No. Even tape's still around. These things never die. They just go into obscurity.
What part of Pure Storage's business goes through indirect channels?
It's in the very high 90's. It's mainly only the meta service providers that we go direct [with], and even they resell their services. So outside of that, it's 100 percent reseller. … It's about productivity and it's about a reach and breadth. We do have a direct touch model, to be very clear. And by working with the channel, it just provides a huge amount of efficiency for us as a vendor.
Any new verticals that you're looking at targeting this year?
It's not entirely new, but we're highlighting AI, analytics and machine learning. ... It's almost a greenfield for us, and we're probably the only vendor that can really satisfy the demand of these data-hungry applications. And so it's been a real focus for us since the introduction of FlashBlade. It's growing very rapidly, and so I would call those out.
Outside of that, we're continuing to expand internationally. It's about a quarter of our sales right now, and we believe that it's going to be a greater percentage of our overall sales in the next few years.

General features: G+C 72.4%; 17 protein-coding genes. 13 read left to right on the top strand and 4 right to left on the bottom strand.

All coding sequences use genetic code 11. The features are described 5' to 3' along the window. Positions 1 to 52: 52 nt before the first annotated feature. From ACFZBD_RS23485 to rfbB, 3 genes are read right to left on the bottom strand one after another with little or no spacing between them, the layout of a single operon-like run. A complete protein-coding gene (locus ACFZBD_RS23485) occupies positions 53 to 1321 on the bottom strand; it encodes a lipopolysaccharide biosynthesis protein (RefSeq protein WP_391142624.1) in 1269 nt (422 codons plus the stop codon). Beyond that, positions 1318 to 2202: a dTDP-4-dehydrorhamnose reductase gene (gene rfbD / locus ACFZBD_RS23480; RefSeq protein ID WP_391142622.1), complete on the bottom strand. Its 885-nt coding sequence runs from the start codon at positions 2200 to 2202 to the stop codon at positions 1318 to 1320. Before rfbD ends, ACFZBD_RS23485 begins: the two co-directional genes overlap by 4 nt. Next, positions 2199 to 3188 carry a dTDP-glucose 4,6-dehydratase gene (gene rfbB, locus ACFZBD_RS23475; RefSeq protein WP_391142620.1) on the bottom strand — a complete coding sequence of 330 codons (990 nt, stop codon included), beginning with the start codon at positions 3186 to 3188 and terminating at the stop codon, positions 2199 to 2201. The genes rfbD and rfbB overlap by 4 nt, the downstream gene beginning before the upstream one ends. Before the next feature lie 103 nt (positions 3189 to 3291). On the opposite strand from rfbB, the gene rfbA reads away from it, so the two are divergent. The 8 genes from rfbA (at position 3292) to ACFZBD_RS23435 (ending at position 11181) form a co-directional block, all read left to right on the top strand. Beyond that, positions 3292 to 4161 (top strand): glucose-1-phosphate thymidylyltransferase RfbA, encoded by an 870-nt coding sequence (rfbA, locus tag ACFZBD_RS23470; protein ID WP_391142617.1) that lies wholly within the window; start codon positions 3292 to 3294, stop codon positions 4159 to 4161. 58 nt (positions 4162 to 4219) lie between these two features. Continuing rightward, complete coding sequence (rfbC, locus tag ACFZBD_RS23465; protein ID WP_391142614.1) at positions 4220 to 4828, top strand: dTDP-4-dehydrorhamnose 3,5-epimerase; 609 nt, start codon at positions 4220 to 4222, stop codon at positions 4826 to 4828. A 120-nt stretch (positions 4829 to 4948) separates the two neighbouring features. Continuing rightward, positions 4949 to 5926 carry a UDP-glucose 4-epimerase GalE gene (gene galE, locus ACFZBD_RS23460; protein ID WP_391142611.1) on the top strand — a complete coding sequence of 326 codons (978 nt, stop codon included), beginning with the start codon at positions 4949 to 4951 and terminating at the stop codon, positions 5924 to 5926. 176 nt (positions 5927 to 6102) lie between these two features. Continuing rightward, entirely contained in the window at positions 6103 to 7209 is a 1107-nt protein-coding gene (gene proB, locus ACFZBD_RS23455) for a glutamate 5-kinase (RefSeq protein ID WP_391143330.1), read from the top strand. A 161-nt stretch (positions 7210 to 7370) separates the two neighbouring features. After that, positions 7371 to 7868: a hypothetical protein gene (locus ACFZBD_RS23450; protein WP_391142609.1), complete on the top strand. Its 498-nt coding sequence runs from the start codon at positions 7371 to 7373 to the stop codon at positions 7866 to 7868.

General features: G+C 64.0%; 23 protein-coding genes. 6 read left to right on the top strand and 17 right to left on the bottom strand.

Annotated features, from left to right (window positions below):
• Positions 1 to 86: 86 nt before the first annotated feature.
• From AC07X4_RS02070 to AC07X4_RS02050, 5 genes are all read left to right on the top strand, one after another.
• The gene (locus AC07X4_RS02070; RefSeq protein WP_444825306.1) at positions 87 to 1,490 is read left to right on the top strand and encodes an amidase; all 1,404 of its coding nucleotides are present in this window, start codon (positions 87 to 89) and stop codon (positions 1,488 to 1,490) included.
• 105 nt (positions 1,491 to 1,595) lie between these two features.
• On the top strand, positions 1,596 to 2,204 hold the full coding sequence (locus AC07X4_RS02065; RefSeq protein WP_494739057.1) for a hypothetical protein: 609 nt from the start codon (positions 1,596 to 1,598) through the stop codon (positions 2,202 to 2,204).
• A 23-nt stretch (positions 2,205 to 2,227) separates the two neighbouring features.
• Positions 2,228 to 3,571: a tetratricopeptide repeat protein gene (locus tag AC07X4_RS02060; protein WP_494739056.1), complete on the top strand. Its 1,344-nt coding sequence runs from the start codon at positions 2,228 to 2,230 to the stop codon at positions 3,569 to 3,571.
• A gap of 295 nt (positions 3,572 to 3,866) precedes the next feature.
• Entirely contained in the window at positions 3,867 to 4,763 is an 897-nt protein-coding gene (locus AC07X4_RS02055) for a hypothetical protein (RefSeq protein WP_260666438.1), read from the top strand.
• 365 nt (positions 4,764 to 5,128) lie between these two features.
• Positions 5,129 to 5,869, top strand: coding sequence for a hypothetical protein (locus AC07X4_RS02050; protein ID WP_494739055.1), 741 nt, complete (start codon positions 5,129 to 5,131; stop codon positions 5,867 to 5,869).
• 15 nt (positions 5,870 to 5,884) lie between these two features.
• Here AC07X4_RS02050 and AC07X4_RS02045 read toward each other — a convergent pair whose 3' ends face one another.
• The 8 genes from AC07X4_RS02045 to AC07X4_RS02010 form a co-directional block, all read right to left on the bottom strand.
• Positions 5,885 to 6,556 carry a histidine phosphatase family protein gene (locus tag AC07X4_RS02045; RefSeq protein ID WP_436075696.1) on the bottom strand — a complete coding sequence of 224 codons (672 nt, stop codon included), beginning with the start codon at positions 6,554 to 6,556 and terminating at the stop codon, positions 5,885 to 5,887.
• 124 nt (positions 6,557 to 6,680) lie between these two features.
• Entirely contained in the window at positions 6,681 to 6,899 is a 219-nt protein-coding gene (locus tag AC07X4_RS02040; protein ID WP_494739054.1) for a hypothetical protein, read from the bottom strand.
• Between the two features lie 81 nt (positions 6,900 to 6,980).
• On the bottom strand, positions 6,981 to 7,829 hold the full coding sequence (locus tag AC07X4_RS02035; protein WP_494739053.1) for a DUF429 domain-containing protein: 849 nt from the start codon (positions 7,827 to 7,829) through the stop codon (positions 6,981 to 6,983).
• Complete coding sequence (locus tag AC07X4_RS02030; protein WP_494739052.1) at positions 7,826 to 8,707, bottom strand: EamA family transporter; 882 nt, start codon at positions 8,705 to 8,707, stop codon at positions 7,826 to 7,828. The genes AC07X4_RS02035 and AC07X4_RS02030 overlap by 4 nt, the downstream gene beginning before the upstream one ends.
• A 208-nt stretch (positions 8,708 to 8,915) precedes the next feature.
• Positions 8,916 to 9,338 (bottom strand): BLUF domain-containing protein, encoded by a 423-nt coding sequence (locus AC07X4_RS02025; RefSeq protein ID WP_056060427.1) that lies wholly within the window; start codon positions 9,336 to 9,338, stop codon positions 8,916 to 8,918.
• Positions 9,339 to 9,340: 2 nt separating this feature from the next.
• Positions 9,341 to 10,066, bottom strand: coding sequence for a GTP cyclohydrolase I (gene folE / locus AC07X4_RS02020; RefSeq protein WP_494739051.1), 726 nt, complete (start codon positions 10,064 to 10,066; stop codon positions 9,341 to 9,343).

Why do you say that Pure Storage is really the only company that can meet the demand for AI and so on?
Well, it's really what we're seeing competitively. When we go into accounts that are using either huge arrays of high-end Intel servers or more recently [NGX supercomputer] from Nvidia, we are either called in, or when we go in, we're seeing customers that have used a variety of other storage systems and they just can't feed the data fast enough. And so it's been our experience that no other solution is really able to provide the kind of force that we do in these environments. We're just getting tremendous customer traction in AI, analytics and machine learning.